Access reviews are a perfectly fit for the above two scenarios and will therefore help you to build a better strategy and implementation of your Identity Governance solution.
6. Privileged Identity Management
Now once the access reviews are determined, we are getting somewhere. Most of the user focused Identity Governance parts are now in control and covered within an Identity Governance plan. There is, however, one extremely important part which falls out of scope when only looking at user functionalities. This is Azure AD Privileged Identity Management (Azure AD PIM), which can provide administrators with just in time (JIT) access to perform administrative tasks within your Azure AD Tenant. Meaning an account is only granted the specific (additional, privileged) access permissions for a specific, limited period of time. During that time the tasks can be completed, after which the permissions will be automatically relinquished.
The biggest advantage of Azure AD Privileged Identity Management is that you can assign yourself and your co-administrator(s) multiple roles. Which will give you or your co-administrator(s) the ability to activate one (or more) of the assigned roles, which they require at that point in time to execute their administrative task(s).
An example can be a change in Exchange Online for which the administrator needs the Exchange Administrator role or a change in SharePoint for which the administrator does require the SharePoint Administrator role. For both of the examples the user first goes to the Azure AD Privileged Identity Management portal, activates their role for a specific time period and executes their task(s). Once the assignment expires the user is removed automatically from the role and the user needs to activate the required role again once needed.
Each role which is available from Azure AD PIM can be customized with settings, which can be of great benefit for highly privileged roles like the Global Administrator role. Think of approvers who need to approve that kind of access, justification reason which need to be filled in by the requestor, expiration of assignments, Require Multi-Factor authentication on activation, etc.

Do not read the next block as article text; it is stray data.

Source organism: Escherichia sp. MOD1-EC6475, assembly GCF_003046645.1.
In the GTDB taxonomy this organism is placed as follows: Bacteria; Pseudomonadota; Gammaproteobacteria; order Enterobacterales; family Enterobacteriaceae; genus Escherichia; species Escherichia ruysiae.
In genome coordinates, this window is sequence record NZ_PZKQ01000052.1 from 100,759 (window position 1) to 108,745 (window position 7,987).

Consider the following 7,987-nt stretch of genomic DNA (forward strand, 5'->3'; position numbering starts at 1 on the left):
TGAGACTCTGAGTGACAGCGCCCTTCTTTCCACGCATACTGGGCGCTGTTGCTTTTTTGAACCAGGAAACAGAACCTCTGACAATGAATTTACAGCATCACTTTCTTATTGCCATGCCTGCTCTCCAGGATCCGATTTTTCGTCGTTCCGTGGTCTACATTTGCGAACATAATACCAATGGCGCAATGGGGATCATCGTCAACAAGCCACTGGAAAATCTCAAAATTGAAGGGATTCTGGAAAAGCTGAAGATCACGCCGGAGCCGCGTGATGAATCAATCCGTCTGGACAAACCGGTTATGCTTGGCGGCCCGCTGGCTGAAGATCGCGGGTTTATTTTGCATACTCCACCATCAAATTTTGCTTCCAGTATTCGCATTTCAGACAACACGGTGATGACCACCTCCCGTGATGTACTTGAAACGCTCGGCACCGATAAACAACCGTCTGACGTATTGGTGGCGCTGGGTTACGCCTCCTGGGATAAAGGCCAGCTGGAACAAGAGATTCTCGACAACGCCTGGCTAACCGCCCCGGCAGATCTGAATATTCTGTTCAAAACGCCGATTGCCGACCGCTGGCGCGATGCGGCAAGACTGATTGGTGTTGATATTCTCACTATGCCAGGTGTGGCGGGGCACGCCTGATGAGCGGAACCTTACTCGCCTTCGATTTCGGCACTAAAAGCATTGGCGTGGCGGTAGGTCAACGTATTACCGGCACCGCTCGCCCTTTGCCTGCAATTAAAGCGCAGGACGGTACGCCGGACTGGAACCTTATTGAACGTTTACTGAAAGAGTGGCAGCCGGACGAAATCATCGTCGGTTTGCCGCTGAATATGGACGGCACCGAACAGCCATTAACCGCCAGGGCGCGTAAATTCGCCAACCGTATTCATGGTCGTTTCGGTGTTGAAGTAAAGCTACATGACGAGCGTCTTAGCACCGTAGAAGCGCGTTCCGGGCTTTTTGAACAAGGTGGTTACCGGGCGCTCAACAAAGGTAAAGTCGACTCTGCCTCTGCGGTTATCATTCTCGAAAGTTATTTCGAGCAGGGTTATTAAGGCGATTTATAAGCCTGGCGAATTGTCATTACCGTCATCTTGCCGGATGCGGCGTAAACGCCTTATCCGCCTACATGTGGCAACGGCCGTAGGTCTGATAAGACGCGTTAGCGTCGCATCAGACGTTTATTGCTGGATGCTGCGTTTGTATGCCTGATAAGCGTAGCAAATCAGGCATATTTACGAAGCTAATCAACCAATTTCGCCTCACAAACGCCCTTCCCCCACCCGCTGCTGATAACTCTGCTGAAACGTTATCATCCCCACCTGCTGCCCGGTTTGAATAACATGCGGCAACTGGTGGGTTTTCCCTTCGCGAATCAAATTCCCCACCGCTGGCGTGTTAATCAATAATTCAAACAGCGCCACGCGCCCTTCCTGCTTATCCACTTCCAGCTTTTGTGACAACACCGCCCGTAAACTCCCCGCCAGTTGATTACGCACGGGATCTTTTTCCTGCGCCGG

An Identity Governance strategy without JIT via Azure AD Privileged Identity Management can be compared to ‘forgetting to lock the back door of your home when going on a holiday’ in normal life. Over-privileged accounts form a risk from the security point of view as, if an account is breached, the intruder automatically ‘inherits’ its applied permissions. Therefore this is a hard requirement to have in your strategy and is one of the must haves for the implementation.
8. Monitoring and Reporting
Now that your whole Identity Governance Strategy is defined, it’s time to start the implementation. During the implementation it’s good to do reporting and see if your implemented strategy is actually being used and adopted by your end users. Maybe you’ve missed some groups or some settings need to be altered? Providing a good user experience is key here, this as we don’t want users to start complaining.
To help get insights in the actual use of the created access packages and access reviews there are some dashboards available. It’s good to review those with the actual use within your organization once the implementation is finished. Based on those reports you can conclude that some access packages and reviews are configured correctly and maybe some of them need to be changed.
On the other hand it’s really important that you need to keep monitoring to see if there are (new) services which you can add to your Identity Governance Strategy. Like newly created groups for applications or access to SharePoint or Microsoft Teams. Therefore this should be an ongoing process in your organization and should always have your attention when adding new services to your tenant.
Now you know all the options Azure AD Identity Governance has to offer and you’ve defined your Identity Governance Strategy it’s time to go through some of the actual implementation steps. In the upcoming blogs I will go over all of the above mentioned features one by one. I will do this by showing you some examples on how to start your implementation (if you want to see some examples, please leave your example request behind in the comments, I do however make no promises that I can cover them all 🙂 ).
I hoped you enjoyed reading my first blog of this series about Azure AD Identity Governance! Stay safe and stay tuned for more Azure AD Identity Governance blogs soon! 🙂
- An Introduction to Azure AD Identity Governance
- Identity Governance 1 of 8: Implementing a Strong Identity Foundation
- Identity Governance 2 of 8: Implementing Identity Lifecycle management for guest users – part 1
- Identity Governance 2 of 8: Implementing Identity Lifecycle management for guest users – part 2
- Identity Governance 2 of 8: Implementing Identity Lifecycle management for guest users – part 3
- Identity Governance 3 of 8: Configuring Provisioning in 3rd party apps for (guest) users
- Identity Governance 4 of 8: Configuring Entitlement Management
- Identity Governance 5 of 8: Implementing Access Reviews
- Identity Governance 6 of 8: Implementing Privileged Identity Management
- Identity Governance 8 of 8: Review by Monitoring and reporting
- Identity Governance 9 of 8: Implementing Identity Lifecycle management for employees